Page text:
By Chris Bavender
More than 26,000 residents – or close to 10 percent – of Hamilton County are food insecure. That means those people don’t always know where they’ll find their next meal, according to an April 2012 Map the Meal Gap study conducted by Feeding America.
This month students in the 4/5 challenge classrooms at Towne Meadow Elementary School are fighting back with the Fall Food Drive.
Through the end of the month, 54 students will collect canned food for the Hamilton County Harvest Food Bank. It’s part of the annual yearlong Make a Difference project.
“Not many of the students realized that kids their own age are going hungry here in Hamilton County,” said Josie McKay, a 4/5 challenge teacher. “They had no idea just how many food pantries there really are in the Carmel (and) Zionsville area. We want to get the awareness out there.”
The two classrooms are comprised of 9-, 10- and 11-year-olds and have a combined goal of 2,000 cans, with a personal goal of 35 cans per student. The catch – they can’t ask their parents for money to buy food or bring anything from home.
Armed with an informational “Hunger in Indiana” brochure they designed, the students got to work.
“They hit the ground running and have come up with really great ideas,” McKay said. “One little girl has enlisted the help of her soccer team, one boy set up a lemonade stand and took the money he made from that and went to Big Lots and bought a bunch of canned food.”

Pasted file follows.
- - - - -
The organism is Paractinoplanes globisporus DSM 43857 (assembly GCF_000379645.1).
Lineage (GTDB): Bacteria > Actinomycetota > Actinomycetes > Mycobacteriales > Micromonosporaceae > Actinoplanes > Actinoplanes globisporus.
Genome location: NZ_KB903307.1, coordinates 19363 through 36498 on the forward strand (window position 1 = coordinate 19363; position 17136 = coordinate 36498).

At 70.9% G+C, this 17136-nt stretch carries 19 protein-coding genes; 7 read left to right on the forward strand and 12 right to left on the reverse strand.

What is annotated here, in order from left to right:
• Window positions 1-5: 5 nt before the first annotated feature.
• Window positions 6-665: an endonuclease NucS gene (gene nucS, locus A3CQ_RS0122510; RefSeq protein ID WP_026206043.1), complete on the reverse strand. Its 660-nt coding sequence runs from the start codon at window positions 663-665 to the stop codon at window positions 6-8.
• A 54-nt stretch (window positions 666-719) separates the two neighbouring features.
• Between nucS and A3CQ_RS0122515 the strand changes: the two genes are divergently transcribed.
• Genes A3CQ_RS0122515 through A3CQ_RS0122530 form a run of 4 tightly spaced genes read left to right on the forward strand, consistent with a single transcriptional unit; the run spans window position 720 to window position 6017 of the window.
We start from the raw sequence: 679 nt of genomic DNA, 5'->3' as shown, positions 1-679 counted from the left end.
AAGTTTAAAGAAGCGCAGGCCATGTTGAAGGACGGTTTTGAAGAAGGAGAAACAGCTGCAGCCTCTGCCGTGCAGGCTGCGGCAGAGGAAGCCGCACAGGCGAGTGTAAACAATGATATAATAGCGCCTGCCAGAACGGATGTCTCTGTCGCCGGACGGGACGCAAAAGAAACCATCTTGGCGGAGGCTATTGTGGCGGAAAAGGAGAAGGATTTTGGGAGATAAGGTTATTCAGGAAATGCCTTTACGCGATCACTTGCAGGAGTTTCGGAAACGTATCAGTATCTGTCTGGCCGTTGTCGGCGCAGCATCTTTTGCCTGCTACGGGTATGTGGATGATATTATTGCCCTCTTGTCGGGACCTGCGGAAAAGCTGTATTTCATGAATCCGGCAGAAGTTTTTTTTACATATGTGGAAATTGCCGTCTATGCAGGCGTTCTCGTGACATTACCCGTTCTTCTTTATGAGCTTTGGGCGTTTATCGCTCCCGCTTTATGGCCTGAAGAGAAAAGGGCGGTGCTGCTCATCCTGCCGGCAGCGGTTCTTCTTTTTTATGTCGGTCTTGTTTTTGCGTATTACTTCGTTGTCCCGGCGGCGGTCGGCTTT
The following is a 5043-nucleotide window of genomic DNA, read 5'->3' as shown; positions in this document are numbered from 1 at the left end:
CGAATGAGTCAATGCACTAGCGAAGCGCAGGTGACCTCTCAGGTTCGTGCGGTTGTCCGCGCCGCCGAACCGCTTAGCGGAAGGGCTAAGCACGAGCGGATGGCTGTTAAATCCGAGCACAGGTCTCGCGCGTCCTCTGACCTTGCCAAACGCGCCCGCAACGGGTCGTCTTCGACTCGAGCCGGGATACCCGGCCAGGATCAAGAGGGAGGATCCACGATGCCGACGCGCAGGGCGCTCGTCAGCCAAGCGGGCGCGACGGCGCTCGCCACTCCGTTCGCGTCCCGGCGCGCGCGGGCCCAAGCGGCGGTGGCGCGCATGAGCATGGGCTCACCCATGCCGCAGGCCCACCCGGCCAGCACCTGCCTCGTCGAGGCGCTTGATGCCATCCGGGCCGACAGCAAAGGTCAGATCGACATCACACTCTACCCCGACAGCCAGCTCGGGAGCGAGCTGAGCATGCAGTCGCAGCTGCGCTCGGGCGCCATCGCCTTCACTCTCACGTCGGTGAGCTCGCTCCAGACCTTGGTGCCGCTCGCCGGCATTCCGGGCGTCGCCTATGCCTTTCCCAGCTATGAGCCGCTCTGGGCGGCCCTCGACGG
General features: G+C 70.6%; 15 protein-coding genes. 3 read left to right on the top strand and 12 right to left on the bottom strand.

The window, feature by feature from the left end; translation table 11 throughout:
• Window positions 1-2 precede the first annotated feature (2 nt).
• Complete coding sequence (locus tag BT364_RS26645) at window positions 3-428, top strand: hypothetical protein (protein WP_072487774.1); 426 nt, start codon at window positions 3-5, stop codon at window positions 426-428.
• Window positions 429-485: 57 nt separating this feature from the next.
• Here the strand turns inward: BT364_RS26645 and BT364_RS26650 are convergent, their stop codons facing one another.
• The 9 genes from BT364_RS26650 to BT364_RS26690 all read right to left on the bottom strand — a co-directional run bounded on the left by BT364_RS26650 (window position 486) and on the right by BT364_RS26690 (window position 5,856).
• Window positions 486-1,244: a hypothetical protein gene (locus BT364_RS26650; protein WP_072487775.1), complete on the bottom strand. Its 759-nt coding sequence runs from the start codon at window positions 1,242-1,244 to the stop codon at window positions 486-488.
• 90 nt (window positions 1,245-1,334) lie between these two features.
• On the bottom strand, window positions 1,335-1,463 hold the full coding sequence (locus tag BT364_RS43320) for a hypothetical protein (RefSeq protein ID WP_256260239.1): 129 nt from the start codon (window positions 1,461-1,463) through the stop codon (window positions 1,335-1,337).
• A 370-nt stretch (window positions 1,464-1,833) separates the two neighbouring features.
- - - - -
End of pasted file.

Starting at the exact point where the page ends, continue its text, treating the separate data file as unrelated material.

In addition to the cans brought in by the two classes, a box is located in the school lobby for additional donations and a challenge has been issued to other classrooms.
“We are raffling an extra recess period for the class with the most cans – excluding us,” McKay said. “On the morning announcements we give a hunger stat in Indiana to inform the school and motivate them to bring in cans and support the cause. One classroom had a local business donate cans to them. So, it’s been fun getting the whole school involved.”
As part of the annual MAD project, students are required to research a current issue in poverty, report what’s being done to combat the issue and what they are going to do personally to make a difference. The students have until April to carry out their plan of action.
“Our hope is that through this year-long project our students will understand that even though they are just children they still have the capability and ability to make a difference whether it is large or small,” McKay said.
“This is my tenth year teaching at Towne Meadow and my eighth year of having my students participate in some sort of service learning,” said Lisa Kuhn, 4/5 challenge teacher. “Each year, I have students who have long since ‘graduated’ from my class, contact me and tell me how much their MAD project impacted their lives and that they are continuing to make a difference.”
The collection will continue until Oct. 31.
“It’s just incredible what they are doing,” McKay said. “They come in with cans every day.”
“Our kids have big hearts and we’re so proud of them,” Kuhn said.